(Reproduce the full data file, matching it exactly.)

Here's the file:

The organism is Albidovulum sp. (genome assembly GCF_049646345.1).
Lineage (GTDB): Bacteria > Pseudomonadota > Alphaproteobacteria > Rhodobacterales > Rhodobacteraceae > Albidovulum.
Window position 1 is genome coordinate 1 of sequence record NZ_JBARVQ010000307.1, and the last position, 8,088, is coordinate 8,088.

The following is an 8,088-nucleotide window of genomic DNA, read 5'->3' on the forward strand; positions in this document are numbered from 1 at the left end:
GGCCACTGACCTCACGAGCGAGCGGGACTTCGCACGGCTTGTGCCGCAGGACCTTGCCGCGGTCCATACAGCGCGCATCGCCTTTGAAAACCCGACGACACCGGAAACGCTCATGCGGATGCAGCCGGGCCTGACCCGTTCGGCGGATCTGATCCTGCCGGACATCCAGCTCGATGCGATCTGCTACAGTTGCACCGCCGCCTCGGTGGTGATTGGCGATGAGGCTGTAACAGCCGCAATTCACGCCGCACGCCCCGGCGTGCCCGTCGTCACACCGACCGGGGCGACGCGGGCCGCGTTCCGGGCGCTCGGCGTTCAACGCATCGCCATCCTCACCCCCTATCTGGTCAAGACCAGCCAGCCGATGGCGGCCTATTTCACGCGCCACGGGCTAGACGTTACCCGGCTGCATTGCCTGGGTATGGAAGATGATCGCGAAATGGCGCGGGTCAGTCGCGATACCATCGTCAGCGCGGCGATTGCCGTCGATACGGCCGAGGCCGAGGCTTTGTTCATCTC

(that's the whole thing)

The organism is Albidovulum sp. (genome assembly GCF_049646345.1).
Lineage (GTDB): Bacteria > Pseudomonadota > Alphaproteobacteria > Rhodobacterales > Rhodobacteraceae > Albidovulum.
Window position 1 is genome coordinate 1 of sequence record NZ_JBARVQ010000307.1, and the last position, 8,088, is coordinate 8,088.

The following is an 8,088-nucleotide window of genomic DNA, read 5'->3' on the forward strand; positions in this document are numbered from 1 at the left end:
GGCCACTGACCTCACGAGCGAGCGGGACTTCGCACGGCTTGTGCCGCAGGACCTTGCCGCGGTCCATACAGCGCGCATCGCCTTTGAAAACCCGACGACACCGGAAACGCTCATGCGGATGCAGCCGGGCCTGACCCGTTCGGCGGATCTGATCCTGCCGGACATCCAGCTCGATGCGATCTGCTACAGTTGCACCGCCGCCTCGGTGGTGATTGGCGATGAGGCTGTAACAGCCGCAATTCACGCCGCACGCCCCGGCGTGCCCGTCGTCACACCGACCGGGGCGACGCGGGCCGCGTTCCGGGCGCTCGGCGTTCAACGCATCGCCATCCTCACCCCCTATCTGGTCAAGACCAGCCAGCCGATGGCGGCCTATTTCACGCGCCACGGGCTAGACGTTACCCGGCTGCATTGCCTGGGTATGGAAGATGATCGCGAAATGGCGCGGGTCAGTCGCGATACCATCGTCAGCGCGGCGATTGCCGTCGATACGGCCGAGGCCGAGGCTTTGTTCATCTC